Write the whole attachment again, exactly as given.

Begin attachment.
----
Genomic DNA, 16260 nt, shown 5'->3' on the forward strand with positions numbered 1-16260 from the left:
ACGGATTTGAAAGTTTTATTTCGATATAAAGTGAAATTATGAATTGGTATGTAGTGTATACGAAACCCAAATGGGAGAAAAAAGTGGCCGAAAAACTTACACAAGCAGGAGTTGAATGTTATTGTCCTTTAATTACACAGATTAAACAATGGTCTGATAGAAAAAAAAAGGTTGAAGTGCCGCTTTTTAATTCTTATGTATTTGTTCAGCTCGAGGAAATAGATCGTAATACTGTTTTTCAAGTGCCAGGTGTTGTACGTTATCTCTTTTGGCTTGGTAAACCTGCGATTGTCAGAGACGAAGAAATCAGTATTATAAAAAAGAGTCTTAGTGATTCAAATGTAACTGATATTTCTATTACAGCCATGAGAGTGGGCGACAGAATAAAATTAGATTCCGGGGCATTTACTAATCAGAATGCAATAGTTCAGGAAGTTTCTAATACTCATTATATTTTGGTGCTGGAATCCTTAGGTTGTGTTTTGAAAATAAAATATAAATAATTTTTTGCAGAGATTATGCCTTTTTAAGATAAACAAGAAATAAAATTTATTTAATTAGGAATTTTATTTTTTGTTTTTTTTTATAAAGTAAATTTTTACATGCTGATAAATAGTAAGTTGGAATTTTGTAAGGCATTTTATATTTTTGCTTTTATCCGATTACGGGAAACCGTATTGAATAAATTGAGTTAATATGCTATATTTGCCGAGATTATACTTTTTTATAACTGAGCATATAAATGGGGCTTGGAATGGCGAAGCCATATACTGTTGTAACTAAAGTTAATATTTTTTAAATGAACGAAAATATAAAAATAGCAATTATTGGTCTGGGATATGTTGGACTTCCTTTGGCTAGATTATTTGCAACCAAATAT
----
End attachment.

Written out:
Genomic DNA, 16260 nt, shown 5'->3' on the forward strand with positions numbered 1-16260 from the left:
ACGGATTTGAAAGTTTTATTTCGATATAAAGTGAAATTATGAATTGGTATGTAGTGTATACGAAACCCAAATGGGAGAAAAAAGTGGCCGAAAAACTTACACAAGCAGGAGTTGAATGTTATTGTCCTTTAATTACACAGATTAAACAATGGTCTGATAGAAAAAAAAAGGTTGAAGTGCCGCTTTTTAATTCTTATGTATTTGTTCAGCTCGAGGAAATAGATCGTAATACTGTTTTTCAAGTGCCAGGTGTTGTACGTTATCTCTTTTGGCTTGGTAAACCTGCGATTGTCAGAGACGAAGAAATCAGTATTATAAAAAAGAGTCTTAGTGATTCAAATGTAACTGATATTTCTATTACAGCCATGAGAGTGGGCGACAGAATAAAATTAGATTCCGGGGCATTTACTAATCAGAATGCAATAGTTCAGGAAGTTTCTAATACTCATTATATTTTGGTGCTGGAATCCTTAGGTTGTGTTTTGAAAATAAAATATAAATAATTTTTTGCAGAGATTATGCCTTTTTAAGATAAACAAGAAATAAAATTTATTTAATTAGGAATTTTATTTTTTGTTTTTTTTTATAAAGTAAATTTTTACATGCTGATAAATAGTAAGTTGGAATTTTGTAAGGCATTTTATATTTTTGCTTTTATCCGATTACGGGAAACCGTATTGAATAAATTGAGTTAATATGCTATATTTGCCGAGATTATACTTTTTTATAACTGAGCATATAAATGGGGCTTGGAATGGCGAAGCCATATACTGTTGTAACTAAAGTTAATATTTTTTAAATGAACGAAAATATAAAAATAGCAATTATTGGTCTGGGATATGTTGGACTTCCTTTGGCTAGATTATTTGCAACCAAATAT